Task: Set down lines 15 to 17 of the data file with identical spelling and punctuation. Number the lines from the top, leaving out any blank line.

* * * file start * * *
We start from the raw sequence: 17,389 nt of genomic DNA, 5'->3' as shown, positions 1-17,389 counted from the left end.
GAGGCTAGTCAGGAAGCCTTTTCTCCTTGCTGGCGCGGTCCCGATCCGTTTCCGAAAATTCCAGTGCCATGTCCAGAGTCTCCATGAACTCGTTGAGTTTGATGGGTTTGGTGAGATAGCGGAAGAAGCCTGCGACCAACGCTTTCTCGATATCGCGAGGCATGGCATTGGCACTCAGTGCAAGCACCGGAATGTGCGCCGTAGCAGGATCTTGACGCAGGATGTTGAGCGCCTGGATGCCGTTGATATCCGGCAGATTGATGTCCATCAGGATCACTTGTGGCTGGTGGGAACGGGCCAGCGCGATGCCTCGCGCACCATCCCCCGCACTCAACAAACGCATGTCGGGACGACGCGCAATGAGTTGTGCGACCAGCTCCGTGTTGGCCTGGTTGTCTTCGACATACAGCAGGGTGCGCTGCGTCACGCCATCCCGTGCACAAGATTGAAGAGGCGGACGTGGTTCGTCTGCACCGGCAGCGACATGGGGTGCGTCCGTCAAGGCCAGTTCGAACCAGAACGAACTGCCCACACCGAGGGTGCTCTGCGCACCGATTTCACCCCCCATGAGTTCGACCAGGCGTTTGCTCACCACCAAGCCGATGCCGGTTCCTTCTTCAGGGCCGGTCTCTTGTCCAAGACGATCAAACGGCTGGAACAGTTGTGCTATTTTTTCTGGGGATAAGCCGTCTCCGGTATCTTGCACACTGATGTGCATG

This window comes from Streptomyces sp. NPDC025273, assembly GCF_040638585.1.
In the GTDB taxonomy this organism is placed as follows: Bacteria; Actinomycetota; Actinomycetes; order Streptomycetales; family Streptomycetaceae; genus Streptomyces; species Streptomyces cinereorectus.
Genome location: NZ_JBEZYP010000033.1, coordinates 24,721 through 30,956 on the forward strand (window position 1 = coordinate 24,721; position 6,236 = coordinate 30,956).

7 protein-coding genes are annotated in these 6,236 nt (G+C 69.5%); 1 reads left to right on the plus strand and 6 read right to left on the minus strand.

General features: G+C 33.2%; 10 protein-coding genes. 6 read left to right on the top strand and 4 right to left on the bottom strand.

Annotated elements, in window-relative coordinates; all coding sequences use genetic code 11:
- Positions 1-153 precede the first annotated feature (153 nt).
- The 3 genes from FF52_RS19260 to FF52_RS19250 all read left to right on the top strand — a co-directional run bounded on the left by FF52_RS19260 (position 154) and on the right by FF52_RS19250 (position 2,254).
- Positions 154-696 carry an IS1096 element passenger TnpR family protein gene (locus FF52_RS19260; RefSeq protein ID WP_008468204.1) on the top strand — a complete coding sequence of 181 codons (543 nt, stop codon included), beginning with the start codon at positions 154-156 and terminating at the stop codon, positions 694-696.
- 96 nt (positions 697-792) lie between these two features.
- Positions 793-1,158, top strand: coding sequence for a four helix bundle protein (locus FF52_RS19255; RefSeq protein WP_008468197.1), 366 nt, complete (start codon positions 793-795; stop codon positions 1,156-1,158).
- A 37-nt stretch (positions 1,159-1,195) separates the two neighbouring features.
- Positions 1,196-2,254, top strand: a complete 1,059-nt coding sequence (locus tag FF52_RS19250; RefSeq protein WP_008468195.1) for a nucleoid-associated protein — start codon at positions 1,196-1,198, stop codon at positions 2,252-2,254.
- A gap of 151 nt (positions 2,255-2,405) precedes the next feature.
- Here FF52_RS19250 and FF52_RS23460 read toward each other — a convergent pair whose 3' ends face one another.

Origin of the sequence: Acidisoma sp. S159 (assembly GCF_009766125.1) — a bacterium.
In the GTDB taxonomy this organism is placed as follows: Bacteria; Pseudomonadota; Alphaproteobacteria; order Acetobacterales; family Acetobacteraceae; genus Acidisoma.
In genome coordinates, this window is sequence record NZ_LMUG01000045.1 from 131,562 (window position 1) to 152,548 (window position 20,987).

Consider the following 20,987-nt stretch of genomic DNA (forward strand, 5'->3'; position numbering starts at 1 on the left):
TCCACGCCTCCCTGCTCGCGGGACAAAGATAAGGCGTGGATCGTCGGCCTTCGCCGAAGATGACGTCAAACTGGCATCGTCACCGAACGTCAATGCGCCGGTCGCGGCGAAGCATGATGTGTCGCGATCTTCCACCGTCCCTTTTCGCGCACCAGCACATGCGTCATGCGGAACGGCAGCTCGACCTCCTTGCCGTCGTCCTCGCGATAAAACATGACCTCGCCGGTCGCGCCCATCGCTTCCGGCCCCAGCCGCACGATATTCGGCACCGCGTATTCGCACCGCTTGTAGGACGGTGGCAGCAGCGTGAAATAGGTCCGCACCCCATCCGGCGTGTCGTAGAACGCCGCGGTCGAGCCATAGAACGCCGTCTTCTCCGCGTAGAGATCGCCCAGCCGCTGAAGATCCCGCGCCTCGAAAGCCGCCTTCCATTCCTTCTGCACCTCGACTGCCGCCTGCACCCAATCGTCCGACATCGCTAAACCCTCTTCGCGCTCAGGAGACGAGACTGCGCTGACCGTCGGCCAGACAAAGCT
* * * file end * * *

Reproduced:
- Positions 1,196-2,254, top strand: a complete 1,059-nt coding sequence (locus tag FF52_RS19250; RefSeq protein WP_008468195.1) for a nucleoid-associated protein — start codon at positions 1,196-1,198, stop codon at positions 2,252-2,254.
- A gap of 151 nt (positions 2,255-2,405) precedes the next feature.
- Here FF52_RS19250 and FF52_RS23460 read toward each other — a convergent pair whose 3' ends face one another.